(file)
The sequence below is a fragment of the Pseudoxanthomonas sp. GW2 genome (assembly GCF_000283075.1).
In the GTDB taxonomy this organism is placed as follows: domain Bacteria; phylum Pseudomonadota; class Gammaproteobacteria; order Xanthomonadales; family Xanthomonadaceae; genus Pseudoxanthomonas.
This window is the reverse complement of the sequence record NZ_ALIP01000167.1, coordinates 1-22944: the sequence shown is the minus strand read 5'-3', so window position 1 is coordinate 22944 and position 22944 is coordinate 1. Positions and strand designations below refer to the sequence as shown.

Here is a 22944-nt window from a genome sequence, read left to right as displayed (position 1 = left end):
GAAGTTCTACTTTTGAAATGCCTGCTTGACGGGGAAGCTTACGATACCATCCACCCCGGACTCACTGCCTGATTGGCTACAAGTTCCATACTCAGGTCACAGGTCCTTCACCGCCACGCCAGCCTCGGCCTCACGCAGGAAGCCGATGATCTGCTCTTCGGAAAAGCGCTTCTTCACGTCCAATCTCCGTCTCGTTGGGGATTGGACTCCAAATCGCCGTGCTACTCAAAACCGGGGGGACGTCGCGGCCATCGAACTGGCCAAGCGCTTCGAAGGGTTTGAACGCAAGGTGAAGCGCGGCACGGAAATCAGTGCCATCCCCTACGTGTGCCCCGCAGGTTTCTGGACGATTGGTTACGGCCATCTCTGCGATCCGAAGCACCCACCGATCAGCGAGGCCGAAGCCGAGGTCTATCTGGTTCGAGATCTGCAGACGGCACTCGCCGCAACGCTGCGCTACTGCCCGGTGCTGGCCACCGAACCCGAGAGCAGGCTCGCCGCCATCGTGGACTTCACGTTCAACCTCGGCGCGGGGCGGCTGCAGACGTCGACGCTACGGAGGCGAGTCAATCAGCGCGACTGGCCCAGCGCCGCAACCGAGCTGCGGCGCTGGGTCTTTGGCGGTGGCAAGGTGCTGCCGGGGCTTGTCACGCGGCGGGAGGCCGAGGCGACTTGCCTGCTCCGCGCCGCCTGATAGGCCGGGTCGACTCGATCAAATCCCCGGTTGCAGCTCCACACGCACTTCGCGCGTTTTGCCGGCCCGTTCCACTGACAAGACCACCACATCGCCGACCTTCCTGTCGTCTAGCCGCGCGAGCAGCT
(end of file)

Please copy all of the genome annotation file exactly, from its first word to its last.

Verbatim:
The sequence below is a fragment of the Pseudoxanthomonas sp. GW2 genome (assembly GCF_000283075.1).
In the GTDB taxonomy this organism is placed as follows: domain Bacteria; phylum Pseudomonadota; class Gammaproteobacteria; order Xanthomonadales; family Xanthomonadaceae; genus Pseudoxanthomonas.
This window is the reverse complement of the sequence record NZ_ALIP01000167.1, coordinates 1-22944: the sequence shown is the minus strand read 5'-3', so window position 1 is coordinate 22944 and position 22944 is coordinate 1. Positions and strand designations below refer to the sequence as shown.

Here is a 22944-nt window from a genome sequence, read left to right as displayed (position 1 = left end):
GAAGTTCTACTTTTGAAATGCCTGCTTGACGGGGAAGCTTACGATACCATCCACCCCGGACTCACTGCCTGATTGGCTACAAGTTCCATACTCAGGTCACAGGTCCTTCACCGCCACGCCAGCCTCGGCCTCACGCAGGAAGCCGATGATCTGCTCTTCGGAAAAGCGCTTCTTCACGTCCAATCTCCGTCTCGTTGGGGATTGGACTCCAAATCGCCGTGCTACTCAAAACCGGGGGGACGTCGCGGCCATCGAACTGGCCAAGCGCTTCGAAGGGTTTGAACGCAAGGTGAAGCGCGGCACGGAAATCAGTGCCATCCCCTACGTGTGCCCCGCAGGTTTCTGGACGATTGGTTACGGCCATCTCTGCGATCCGAAGCACCCACCGATCAGCGAGGCCGAAGCCGAGGTCTATCTGGTTCGAGATCTGCAGACGGCACTCGCCGCAACGCTGCGCTACTGCCCGGTGCTGGCCACCGAACCCGAGAGCAGGCTCGCCGCCATCGTGGACTTCACGTTCAACCTCGGCGCGGGGCGGCTGCAGACGTCGACGCTACGGAGGCGAGTCAATCAGCGCGACTGGCCCAGCGCCGCAACCGAGCTGCGGCGCTGGGTCTTTGGCGGTGGCAAGGTGCTGCCGGGGCTTGTCACGCGGCGGGAGGCCGAGGCGACTTGCCTGCTCCGCGCCGCCTGATAGGCCGGGTCGACTCGATCAAATCCCCGGTTGCAGCTCCACACGCACTTCGCGCGTTTTGCCGGCCCGTTCCACTGACAAGACCACCACATCGCCGACCTTCCTGTCGTCTAGCCGCGCGAGCAGCT